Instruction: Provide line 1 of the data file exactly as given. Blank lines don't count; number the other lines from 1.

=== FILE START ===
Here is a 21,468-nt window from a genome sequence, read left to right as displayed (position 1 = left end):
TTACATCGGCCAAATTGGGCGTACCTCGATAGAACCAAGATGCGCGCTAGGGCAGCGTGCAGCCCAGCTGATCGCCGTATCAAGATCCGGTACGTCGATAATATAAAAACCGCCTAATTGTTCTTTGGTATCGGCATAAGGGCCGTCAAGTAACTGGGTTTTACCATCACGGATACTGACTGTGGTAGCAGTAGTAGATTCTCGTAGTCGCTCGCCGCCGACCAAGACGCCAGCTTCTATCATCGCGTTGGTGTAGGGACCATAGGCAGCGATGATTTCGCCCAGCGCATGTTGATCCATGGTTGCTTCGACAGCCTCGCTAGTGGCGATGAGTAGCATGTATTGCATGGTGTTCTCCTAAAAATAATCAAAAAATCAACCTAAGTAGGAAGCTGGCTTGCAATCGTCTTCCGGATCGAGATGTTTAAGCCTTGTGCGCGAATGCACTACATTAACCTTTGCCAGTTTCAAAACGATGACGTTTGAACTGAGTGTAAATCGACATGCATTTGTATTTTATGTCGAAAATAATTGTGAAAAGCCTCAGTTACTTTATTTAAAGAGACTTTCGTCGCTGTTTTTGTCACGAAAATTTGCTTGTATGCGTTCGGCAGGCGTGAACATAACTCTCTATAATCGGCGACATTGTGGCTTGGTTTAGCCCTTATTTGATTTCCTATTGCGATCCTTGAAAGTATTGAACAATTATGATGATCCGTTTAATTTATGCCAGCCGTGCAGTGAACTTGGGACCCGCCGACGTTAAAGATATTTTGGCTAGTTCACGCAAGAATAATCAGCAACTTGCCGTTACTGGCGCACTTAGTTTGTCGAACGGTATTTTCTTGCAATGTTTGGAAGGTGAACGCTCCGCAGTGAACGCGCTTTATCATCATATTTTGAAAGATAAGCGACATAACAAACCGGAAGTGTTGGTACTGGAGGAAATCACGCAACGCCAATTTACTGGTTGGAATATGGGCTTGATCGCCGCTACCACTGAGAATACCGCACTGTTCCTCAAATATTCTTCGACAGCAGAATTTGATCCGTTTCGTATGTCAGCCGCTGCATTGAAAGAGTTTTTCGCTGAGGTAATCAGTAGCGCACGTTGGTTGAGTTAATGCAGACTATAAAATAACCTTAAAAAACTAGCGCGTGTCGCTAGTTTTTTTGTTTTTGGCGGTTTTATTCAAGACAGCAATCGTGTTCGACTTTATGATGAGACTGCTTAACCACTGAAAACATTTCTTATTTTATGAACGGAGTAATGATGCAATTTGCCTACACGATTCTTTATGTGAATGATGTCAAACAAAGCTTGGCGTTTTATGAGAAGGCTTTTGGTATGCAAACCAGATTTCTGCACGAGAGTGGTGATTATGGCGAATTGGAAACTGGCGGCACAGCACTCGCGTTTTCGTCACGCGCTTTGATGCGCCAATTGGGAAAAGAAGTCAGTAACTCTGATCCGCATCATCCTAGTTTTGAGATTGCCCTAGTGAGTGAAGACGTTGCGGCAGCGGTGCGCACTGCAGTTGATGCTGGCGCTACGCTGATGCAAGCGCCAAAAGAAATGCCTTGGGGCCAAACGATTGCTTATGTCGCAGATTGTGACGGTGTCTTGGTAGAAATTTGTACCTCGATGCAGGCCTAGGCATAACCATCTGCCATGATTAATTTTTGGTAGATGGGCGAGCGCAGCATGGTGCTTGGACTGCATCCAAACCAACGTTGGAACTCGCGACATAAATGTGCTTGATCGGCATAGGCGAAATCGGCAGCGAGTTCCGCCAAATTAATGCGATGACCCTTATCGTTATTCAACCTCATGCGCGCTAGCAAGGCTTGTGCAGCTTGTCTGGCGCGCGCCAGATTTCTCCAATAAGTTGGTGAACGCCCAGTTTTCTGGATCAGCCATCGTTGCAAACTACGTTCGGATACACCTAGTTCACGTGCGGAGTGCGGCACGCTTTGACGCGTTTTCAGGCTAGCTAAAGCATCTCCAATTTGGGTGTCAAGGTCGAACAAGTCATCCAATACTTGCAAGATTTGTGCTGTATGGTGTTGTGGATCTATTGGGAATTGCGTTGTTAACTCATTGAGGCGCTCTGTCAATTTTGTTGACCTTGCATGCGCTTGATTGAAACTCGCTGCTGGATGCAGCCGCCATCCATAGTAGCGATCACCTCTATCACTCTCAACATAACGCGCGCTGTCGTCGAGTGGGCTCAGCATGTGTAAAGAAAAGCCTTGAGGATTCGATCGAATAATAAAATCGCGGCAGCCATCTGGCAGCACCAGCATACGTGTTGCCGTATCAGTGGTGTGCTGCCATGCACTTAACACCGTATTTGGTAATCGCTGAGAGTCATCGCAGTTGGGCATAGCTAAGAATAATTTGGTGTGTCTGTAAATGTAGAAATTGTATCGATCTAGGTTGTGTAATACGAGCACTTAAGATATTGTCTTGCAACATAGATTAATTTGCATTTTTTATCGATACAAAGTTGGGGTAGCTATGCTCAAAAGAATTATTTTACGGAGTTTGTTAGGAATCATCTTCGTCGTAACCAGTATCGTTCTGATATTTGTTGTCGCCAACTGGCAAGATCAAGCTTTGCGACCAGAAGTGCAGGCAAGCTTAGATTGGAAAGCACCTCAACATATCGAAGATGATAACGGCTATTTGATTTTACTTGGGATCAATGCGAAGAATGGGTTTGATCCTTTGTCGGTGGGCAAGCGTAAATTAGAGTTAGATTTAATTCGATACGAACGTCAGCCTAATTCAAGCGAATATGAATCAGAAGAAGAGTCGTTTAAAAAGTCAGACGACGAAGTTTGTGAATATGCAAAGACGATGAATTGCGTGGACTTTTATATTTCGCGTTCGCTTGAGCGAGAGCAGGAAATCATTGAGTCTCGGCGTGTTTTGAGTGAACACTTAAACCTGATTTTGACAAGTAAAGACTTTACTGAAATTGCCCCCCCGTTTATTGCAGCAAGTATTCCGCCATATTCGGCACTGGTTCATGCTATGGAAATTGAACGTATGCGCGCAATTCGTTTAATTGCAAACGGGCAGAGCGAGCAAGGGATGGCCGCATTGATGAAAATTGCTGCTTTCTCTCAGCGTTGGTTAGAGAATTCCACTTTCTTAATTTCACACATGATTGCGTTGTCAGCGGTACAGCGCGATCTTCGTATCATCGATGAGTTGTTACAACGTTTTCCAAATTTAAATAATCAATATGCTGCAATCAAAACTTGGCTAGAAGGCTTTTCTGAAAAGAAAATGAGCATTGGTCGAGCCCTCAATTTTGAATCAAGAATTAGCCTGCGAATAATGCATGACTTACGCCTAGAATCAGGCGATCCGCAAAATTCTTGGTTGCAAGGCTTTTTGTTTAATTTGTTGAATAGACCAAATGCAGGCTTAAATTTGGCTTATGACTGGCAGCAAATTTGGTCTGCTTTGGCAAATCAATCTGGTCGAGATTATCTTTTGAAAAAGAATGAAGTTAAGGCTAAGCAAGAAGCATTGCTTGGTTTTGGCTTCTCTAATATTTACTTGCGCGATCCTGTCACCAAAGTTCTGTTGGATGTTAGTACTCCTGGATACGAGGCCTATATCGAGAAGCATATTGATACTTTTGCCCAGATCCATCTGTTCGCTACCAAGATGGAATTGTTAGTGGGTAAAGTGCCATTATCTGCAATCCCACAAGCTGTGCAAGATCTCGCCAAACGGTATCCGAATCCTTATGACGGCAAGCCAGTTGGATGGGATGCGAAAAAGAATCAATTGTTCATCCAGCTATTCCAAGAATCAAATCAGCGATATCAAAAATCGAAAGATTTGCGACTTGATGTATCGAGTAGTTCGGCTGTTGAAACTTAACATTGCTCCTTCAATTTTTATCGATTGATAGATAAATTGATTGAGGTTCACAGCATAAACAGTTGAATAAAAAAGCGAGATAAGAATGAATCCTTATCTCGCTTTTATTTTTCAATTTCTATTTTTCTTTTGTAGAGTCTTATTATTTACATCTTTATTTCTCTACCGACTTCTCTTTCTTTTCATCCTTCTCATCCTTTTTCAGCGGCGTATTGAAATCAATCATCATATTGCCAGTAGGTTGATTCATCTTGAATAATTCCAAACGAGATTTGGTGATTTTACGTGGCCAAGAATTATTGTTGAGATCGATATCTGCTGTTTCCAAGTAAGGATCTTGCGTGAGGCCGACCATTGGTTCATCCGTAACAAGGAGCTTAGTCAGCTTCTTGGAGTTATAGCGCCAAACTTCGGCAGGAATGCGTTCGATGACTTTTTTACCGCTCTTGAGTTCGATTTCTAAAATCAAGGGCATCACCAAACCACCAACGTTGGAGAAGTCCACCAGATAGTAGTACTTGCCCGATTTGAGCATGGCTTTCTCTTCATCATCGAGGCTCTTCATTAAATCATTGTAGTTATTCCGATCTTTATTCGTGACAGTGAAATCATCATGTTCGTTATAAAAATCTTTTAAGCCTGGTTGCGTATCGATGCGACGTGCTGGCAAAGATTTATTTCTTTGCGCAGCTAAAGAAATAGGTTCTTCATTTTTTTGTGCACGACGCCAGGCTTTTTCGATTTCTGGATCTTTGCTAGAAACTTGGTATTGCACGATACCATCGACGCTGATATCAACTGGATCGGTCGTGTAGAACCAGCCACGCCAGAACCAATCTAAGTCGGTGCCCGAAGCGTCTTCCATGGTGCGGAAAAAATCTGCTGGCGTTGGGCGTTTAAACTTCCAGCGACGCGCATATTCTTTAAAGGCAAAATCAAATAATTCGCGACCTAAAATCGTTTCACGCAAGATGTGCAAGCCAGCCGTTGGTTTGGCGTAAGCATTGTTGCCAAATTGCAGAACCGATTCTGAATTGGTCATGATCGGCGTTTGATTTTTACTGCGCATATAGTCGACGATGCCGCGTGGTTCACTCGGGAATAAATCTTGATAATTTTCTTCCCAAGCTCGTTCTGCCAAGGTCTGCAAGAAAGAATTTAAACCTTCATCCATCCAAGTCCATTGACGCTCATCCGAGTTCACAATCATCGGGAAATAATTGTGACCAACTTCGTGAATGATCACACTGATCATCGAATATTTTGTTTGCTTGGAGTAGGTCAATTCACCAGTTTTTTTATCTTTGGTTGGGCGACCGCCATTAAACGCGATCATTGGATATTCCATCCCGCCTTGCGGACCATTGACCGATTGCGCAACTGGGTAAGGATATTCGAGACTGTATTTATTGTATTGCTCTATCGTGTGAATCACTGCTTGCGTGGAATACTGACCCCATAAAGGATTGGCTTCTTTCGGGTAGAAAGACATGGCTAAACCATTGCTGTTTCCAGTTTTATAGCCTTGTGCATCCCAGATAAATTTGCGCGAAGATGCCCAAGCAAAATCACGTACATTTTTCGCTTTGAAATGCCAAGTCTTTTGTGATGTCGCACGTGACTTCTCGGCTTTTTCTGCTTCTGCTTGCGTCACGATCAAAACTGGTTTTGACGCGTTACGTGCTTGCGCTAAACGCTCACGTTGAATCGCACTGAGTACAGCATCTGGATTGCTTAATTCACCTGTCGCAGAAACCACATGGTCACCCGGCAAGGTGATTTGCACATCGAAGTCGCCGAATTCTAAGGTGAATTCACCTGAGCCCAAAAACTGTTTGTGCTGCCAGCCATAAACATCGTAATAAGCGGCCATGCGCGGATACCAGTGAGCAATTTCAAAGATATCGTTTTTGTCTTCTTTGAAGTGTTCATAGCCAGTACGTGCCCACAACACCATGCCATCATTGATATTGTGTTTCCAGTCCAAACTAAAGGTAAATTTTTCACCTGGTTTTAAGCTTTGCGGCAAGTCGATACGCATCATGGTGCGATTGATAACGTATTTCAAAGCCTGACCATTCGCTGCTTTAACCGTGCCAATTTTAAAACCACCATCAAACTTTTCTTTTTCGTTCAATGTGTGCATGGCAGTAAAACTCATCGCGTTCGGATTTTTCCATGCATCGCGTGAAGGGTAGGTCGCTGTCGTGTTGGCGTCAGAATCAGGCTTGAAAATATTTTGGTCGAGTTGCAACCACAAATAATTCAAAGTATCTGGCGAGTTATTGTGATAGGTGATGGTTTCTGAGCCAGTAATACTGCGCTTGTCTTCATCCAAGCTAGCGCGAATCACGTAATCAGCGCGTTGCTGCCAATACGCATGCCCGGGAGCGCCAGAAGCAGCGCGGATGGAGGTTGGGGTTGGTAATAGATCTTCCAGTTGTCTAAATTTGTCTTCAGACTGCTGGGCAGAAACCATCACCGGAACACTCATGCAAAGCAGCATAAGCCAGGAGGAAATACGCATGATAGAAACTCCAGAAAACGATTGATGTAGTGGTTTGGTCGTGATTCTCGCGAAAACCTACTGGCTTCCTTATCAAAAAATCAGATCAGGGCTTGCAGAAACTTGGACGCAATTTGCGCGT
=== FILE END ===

Here is a 21,468-nt window from a genome sequence, read left to right as displayed (position 1 = left end):